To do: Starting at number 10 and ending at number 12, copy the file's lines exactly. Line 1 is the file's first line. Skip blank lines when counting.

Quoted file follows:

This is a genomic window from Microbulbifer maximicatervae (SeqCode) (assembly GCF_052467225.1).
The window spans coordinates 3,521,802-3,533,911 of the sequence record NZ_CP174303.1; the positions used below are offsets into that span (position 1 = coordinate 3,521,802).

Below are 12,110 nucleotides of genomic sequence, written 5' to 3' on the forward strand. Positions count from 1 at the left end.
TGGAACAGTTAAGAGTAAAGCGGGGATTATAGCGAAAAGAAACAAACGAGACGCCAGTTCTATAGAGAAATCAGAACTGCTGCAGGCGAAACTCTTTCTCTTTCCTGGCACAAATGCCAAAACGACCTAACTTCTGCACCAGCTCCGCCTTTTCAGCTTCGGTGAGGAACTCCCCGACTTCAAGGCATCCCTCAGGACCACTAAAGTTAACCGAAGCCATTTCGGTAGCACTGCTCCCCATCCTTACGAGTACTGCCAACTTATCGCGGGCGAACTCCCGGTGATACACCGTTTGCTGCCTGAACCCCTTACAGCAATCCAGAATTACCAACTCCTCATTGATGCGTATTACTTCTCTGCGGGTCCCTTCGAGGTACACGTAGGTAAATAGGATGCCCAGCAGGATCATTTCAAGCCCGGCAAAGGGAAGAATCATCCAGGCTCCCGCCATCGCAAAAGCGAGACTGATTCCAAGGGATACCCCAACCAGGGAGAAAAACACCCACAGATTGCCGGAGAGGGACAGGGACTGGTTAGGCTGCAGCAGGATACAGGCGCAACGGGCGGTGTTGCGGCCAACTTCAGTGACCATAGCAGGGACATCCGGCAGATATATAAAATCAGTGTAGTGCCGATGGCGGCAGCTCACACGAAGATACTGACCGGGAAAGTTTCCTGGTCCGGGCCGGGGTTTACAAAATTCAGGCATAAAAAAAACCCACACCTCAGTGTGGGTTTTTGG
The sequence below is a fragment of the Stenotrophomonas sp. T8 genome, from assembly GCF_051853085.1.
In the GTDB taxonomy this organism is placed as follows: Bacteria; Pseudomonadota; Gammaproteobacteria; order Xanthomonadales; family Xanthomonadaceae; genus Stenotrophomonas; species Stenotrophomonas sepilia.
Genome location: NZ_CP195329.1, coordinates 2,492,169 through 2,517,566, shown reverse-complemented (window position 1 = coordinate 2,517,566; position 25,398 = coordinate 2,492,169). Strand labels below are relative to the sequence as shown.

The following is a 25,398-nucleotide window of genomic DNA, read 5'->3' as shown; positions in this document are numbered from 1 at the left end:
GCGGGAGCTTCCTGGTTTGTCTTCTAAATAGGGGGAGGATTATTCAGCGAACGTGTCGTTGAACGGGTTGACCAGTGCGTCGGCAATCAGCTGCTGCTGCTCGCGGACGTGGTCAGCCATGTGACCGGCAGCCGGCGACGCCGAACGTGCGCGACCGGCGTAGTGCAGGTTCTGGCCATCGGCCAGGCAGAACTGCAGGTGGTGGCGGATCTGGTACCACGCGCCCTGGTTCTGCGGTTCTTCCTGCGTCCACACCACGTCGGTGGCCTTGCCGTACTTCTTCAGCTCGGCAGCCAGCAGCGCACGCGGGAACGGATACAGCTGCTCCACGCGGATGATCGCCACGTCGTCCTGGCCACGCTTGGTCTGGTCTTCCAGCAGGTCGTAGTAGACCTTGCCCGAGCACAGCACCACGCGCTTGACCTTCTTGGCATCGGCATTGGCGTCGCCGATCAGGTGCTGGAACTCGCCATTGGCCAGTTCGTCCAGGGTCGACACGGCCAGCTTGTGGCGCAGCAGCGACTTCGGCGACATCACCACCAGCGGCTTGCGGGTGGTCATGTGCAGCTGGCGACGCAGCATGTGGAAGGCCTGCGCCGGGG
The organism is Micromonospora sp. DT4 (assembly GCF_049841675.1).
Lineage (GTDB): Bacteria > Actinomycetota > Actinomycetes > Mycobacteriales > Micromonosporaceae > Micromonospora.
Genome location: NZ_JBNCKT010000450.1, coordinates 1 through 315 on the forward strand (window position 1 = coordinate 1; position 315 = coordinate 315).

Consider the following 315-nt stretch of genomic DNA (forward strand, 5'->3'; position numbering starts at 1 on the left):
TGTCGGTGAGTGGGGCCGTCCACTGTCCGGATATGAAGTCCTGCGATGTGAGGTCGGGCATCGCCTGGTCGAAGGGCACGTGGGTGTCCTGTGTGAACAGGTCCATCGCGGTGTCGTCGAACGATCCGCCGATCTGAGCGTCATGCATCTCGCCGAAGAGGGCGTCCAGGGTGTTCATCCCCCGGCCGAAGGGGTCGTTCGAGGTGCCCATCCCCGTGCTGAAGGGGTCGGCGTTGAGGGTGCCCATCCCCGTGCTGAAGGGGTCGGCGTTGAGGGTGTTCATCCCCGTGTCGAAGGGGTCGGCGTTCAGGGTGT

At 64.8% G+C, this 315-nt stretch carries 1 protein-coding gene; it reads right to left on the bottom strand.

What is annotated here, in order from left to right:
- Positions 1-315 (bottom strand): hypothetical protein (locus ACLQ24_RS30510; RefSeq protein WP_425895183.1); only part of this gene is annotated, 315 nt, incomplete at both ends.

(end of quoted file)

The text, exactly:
The organism is Micromonospora sp. DT4 (assembly GCF_049841675.1).
Lineage (GTDB): Bacteria > Actinomycetota > Actinomycetes > Mycobacteriales > Micromonosporaceae > Micromonospora.
Genome location: NZ_JBNCKT010000450.1, coordinates 1 through 315 on the forward strand (window position 1 = coordinate 1; position 315 = coordinate 315).